A Legal Update on Canada’s Framework for Virtual Currencies and Digital Assets


A Legal Update on Canada’s Framework for Virtual Currencies and Digital Assets


Chetan Phull · July 10, 2019


I. Overview

Canadian regulations governing digital assets are maturing rapidly and in harmony, so far.


II. Anti-money laundering and anti-terrorist financing (“AML/ATF”)

On June 21, 2019, the Financial Action Task Force (“FATF”) clarified the obligations it expects Member States to implement, in respect of virtual assets and related service providers. It also stated an expectation of “prompt action” by Members to implement the recommended measures, such implementation to be reviewed by FATF in June 2020.

The very next day, the Canadian government made two announcements. First, federal AML/ATF provisions with respect to virtual currencies would be brought into force on July 10, 2019. Second, the provisions with respect to virtual currency dealers would be brought into force on June 1, 2020.

The recent and forthcoming AML/ATF provisions still contain pockets of uncertainty. However, they provide sufficient clarity to support the legitimite growth of the virtual currency industry moving forward.


III. Securities law

With respect to digital asset securities in Canada, the Canadian Securities Administrators (“CSA”), and Investment Industry Regulatory Organization of Canada (“IIROC”), issued a joint consultation paper in March 2019. This paper solicited consultation on a proposed framework for crypto asset trading platforms.

The following month, the Ontario Securities Commission (“OSC”) issued an order for a timeline to consider the proposed operation of a bitcoin fund by 3iQ Corp. According to that timeline, the parties’ arguments must be submitted by early July.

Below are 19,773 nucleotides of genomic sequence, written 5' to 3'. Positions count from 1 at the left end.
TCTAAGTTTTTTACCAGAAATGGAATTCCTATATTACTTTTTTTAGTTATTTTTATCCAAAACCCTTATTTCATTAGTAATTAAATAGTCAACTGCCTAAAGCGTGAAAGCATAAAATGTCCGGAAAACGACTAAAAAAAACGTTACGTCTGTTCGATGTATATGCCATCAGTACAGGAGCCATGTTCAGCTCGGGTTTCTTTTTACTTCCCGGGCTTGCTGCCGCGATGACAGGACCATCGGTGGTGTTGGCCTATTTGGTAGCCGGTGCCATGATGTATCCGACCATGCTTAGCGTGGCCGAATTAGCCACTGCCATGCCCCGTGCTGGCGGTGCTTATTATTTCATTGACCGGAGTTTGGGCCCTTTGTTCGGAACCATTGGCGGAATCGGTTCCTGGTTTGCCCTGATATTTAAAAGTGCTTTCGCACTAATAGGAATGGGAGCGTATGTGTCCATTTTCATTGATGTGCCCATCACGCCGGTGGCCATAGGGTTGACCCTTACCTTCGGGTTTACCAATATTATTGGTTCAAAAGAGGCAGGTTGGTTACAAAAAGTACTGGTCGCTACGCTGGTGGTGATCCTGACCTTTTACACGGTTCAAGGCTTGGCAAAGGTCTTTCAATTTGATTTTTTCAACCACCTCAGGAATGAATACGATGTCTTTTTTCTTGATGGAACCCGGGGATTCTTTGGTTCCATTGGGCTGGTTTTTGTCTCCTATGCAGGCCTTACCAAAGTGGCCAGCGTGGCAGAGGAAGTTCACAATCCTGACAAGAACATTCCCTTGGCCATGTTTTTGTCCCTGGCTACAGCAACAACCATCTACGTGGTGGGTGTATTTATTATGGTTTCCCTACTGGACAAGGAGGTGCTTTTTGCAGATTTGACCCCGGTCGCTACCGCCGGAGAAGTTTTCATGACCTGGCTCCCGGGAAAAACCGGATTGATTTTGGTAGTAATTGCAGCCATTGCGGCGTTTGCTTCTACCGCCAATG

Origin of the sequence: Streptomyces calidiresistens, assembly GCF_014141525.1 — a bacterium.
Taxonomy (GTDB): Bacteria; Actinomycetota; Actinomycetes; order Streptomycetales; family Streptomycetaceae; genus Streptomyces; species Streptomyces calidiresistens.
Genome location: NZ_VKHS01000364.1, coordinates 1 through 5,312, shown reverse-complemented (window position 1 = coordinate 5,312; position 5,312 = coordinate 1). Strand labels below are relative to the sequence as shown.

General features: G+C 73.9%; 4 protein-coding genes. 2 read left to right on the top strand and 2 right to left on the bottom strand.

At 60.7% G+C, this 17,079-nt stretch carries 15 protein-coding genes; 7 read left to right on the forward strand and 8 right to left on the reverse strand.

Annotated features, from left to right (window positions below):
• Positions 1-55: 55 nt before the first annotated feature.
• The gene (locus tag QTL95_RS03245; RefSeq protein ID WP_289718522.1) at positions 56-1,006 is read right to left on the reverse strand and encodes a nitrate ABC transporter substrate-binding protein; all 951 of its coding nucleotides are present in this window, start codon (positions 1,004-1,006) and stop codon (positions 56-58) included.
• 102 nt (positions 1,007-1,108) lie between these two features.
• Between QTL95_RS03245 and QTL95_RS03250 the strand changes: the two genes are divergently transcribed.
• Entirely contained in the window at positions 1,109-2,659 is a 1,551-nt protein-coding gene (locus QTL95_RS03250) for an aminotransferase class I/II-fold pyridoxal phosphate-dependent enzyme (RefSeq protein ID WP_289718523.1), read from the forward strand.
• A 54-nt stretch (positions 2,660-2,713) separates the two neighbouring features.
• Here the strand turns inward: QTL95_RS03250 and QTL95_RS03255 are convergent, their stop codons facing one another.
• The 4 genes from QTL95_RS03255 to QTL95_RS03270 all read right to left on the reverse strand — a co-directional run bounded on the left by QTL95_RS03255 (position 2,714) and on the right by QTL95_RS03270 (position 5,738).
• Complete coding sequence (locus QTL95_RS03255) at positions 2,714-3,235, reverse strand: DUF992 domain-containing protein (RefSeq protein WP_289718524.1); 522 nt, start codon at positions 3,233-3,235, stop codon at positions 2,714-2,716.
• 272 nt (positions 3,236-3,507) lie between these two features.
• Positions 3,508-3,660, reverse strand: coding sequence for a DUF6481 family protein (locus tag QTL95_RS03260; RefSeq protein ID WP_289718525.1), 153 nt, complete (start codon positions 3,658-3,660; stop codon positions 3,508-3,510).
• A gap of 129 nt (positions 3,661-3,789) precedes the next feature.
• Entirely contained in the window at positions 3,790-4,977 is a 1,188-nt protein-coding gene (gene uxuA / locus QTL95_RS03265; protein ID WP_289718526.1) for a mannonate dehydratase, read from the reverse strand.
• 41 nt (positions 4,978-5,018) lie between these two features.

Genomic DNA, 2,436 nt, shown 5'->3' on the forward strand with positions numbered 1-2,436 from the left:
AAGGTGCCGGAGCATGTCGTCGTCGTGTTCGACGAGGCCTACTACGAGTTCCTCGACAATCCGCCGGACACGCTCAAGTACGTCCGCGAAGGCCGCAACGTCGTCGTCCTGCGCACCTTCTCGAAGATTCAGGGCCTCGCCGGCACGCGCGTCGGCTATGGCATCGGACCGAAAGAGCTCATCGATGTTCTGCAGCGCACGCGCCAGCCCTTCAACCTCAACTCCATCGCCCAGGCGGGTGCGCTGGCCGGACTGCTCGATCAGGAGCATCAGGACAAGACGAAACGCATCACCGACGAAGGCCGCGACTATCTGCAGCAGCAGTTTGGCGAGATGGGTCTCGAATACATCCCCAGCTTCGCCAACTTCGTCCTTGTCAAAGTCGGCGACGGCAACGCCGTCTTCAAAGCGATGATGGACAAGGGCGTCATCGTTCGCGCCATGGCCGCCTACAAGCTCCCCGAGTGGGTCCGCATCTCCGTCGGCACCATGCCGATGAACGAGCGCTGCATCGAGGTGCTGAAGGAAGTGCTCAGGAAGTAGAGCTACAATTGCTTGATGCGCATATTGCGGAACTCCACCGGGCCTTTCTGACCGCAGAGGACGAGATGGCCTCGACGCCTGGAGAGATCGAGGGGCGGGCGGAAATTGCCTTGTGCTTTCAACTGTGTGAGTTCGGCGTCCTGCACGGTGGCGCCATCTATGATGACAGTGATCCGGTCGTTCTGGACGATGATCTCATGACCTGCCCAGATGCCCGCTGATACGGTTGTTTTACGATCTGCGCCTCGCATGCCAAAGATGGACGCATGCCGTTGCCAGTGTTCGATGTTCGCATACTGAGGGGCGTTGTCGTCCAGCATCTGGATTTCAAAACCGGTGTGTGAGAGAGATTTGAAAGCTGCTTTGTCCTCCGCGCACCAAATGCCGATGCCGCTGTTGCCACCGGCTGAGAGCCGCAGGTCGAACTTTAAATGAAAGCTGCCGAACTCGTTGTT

Given the new ground the OSC decision will break, it is foreseeable that the forthcoming CSA/IIROC framework will be released beforehand, to limit potential conflict with the OSC decision. On this basis, the CSA/IIROC framework could be released as early as August or September 2019.


IV. Commercial transactions and taxation of goods

On the transactional side, the Department of Finance is presently seeking input on exempting virtual currency from HST. While this would not give virtual currency the legal status of “money” under federal legislation (see here), it may enable the practical use of virtual currency as an alternative medium of exchange.

Use of the term “virtual currency”, in the context of tax law, is itself a reason to be optimistic. It suggests a broader legislative intent to harmonize the Canadian federal tax and AML/ATF regimes for digital assets.

V. Cybersecurity

Development of a cybersecurity legal framework, which would underly the secure custody and transfer of digital assets, is also well under way.

Last May, Canada released a guide for baseline cybersecurity controls, and a Digital Charter which prioritizes data security among its 10 principles. Further security-enhancing measures are expected to follow with forthcoming amendments to Canada’s private-sector privacy legislation.


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